Hi, this is Mark Larese-Casanova from the Utah Master Naturalist Program at Utah State University Extension.
While I’ve mentioned how certain animals are well adapted to being active in winter, some choose to save their energy and sleep the winter away. Maintaining a constant body temperature in winter, when air temperature is relatively low, can require consuming great amounts of energy stores, such as fat. This can be especially difficult during a time of year when food is scarce.
Smaller animals especially struggle with heat loss because, relative to their body size, they have much more surface area from which they can lose heat. Compare a mouse to a bear- the bear will retain heat much better because it has a larger body compared to the area of its outer surface. Not to mention, a bear’s fur is much thicker than that of a mouse!
For certain animals, it makes sense to lower body temperature while being inactive so that they can conserve as much energy stores as possible. This can happen in several different ways. Sleeping for part of a daily cycle can conserve a little energy since body temperatures drop slightly during sleep. If air temperatures are particularly low and food is scarce, some animals will enter torpor, allowing their body temperatures to drop closer to air temperatures in order to save even more energy. An animal can be in torpor for just a night, or perhaps a few days. If it is able to store enough energy reserves and can survive a decrease in body temperature for longer periods, some mammals may enter deep torpor and hibernate for several weeks or months in the winter. During this time, the rate of energy consumption is just a small fraction of what it might normally be when the animal is active.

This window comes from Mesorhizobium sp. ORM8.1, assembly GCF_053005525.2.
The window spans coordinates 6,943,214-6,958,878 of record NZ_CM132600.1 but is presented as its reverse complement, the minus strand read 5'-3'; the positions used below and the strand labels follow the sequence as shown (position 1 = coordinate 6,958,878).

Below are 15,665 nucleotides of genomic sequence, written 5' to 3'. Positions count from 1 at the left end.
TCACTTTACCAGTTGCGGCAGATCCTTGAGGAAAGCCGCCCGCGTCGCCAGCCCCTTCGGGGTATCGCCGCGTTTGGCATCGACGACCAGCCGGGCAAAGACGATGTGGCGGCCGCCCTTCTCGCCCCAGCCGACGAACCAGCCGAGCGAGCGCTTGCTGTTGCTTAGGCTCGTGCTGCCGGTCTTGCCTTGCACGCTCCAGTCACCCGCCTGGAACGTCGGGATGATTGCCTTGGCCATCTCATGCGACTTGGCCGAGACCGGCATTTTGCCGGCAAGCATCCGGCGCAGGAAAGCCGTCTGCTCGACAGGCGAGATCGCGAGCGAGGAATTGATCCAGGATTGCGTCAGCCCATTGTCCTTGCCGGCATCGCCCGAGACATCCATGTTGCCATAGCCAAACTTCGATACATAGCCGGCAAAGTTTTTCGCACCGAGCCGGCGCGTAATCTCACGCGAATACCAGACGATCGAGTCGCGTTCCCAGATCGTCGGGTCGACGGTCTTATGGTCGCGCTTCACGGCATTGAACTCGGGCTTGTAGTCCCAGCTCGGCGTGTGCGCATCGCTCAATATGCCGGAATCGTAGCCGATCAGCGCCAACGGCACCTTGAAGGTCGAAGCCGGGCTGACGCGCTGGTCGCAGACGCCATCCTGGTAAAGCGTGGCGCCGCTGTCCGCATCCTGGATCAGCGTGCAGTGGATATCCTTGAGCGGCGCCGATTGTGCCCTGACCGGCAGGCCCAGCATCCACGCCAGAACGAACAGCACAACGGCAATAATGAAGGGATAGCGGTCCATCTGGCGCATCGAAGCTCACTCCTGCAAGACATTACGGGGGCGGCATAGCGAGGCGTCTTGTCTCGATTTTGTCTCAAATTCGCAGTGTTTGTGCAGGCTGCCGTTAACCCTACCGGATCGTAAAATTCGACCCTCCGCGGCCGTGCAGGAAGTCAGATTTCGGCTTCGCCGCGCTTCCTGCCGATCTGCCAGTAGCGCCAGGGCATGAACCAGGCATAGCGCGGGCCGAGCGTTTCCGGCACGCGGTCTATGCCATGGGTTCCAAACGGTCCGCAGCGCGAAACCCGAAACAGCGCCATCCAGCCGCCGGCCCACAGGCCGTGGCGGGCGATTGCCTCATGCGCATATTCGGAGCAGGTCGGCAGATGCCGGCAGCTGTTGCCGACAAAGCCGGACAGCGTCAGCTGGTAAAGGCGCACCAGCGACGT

Body size and energy stores influence just how inactive an animal can be in winter. Some of our smallest mammals, such as shrews and mice, lose heat so readily and can store so little fat that they cannot afford to hibernate. They must always find food in order to survive. Even though some small birds, like the black-capped chickadee, may enter torpor, they use almost all of their energy stores each night. If they fail to replenish their fat reserves each day, they might not survive.
The true hibernators are the mid-sized mammals. While ground squirrels, jumping mice, and bats may hibernate for much of the winter, they occasionally wake up for a day or two of activity. Even larger mammals, including raccoons, skunks, and bears, don’t actually need to hibernate. Their body temperature drops just a little, and they are able to survive on their stored fat simply by sleeping.
So, while I sometimes envy the true hibernators on some of those cold winter days in Utah, I’m still thankful that I can adapt to winter and enjoy our great outdoors year-round.
For Wild About Utah, I’m Mark Larese-Casanova.
Images: Courtesy US FWS and Stephen Peterson, Bridgerland Audubon Society
Text: Mark Larese-Casanova, Utah Master Naturalist Program at Utah State University Extension.
Heinrich, B. (2009). Winter world: The ingenuity of animal survival. Harper Perennial.
Eckert, R., D. Randall, and G. Augustine. Animal physiology: Mechanisms and adaptations. W. H. Freeman and Company.